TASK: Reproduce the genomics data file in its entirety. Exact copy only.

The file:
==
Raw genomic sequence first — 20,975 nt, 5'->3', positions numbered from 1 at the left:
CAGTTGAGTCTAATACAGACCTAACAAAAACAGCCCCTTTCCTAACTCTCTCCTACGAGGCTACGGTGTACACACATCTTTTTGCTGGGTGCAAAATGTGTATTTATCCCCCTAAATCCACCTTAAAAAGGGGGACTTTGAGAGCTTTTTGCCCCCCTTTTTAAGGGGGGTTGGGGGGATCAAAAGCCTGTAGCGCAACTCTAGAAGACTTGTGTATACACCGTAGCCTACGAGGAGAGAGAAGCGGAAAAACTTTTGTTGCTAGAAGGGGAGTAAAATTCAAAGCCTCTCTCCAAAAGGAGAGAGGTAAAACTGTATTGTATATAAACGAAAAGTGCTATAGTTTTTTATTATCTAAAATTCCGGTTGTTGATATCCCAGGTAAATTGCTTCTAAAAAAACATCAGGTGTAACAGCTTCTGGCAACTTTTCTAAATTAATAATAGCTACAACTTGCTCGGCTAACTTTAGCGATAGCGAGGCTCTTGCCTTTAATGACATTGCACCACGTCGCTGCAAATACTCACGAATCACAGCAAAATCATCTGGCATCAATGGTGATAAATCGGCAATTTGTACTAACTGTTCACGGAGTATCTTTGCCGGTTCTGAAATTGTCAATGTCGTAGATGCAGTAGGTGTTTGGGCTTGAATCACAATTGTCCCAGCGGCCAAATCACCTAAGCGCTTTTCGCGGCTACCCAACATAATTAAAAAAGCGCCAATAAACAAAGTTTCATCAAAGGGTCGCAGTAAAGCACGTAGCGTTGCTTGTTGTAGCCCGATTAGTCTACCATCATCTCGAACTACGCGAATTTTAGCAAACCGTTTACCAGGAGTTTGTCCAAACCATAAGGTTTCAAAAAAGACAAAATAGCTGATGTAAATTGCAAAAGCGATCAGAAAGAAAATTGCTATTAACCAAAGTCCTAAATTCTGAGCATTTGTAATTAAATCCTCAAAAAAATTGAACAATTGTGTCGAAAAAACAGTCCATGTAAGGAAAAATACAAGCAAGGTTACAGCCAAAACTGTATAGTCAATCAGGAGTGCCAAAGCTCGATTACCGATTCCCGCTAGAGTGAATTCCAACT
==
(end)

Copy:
Raw genomic sequence first — 20,975 nt, 5'->3', positions numbered from 1 at the left:
CAGTTGAGTCTAATACAGACCTAACAAAAACAGCCCCTTTCCTAACTCTCTCCTACGAGGCTACGGTGTACACACATCTTTTTGCTGGGTGCAAAATGTGTATTTATCCCCCTAAATCCACCTTAAAAAGGGGGACTTTGAGAGCTTTTTGCCCCCCTTTTTAAGGGGGGTTGGGGGGATCAAAAGCCTGTAGCGCAACTCTAGAAGACTTGTGTATACACCGTAGCCTACGAGGAGAGAGAAGCGGAAAAACTTTTGTTGCTAGAAGGGGAGTAAAATTCAAAGCCTCTCTCCAAAAGGAGAGAGGTAAAACTGTATTGTATATAAACGAAAAGTGCTATAGTTTTTTATTATCTAAAATTCCGGTTGTTGATATCCCAGGTAAATTGCTTCTAAAAAAACATCAGGTGTAACAGCTTCTGGCAACTTTTCTAAATTAATAATAGCTACAACTTGCTCGGCTAACTTTAGCGATAGCGAGGCTCTTGCCTTTAATGACATTGCACCACGTCGCTGCAAATACTCACGAATCACAGCAAAATCATCTGGCATCAATGGTGATAAATCGGCAATTTGTACTAACTGTTCACGGAGTATCTTTGCCGGTTCTGAAATTGTCAATGTCGTAGATGCAGTAGGTGTTTGGGCTTGAATCACAATTGTCCCAGCGGCCAAATCACCTAAGCGCTTTTCGCGGCTACCCAACATAATTAAAAAAGCGCCAATAAACAAAGTTTCATCAAAGGGTCGCAGTAAAGCACGTAGCGTTGCTTGTTGTAGCCCGATTAGTCTACCATCATCTCGAACTACGCGAATTTTAGCAAACCGTTTACCAGGAGTTTGTCCAAACCATAAGGTTTCAAAAAAGACAAAATAGCTGATGTAAATTGCAAAAGCGATCAGAAAGAAAATTGCTATTAACCAAAGTCCTAAATTCTGAGCATTTGTAATTAAATCCTCAAAAAAATTGAACAATTGTGTCGAAAAAACAGTCCATGTAAGGAAAAATACAAGCAAGGTTACAGCCAAAACTGTATAGTCAATCAGGAGTGCCAAAGCTCGATTACCGATTCCCGCTAGAGTGAATTCCAACT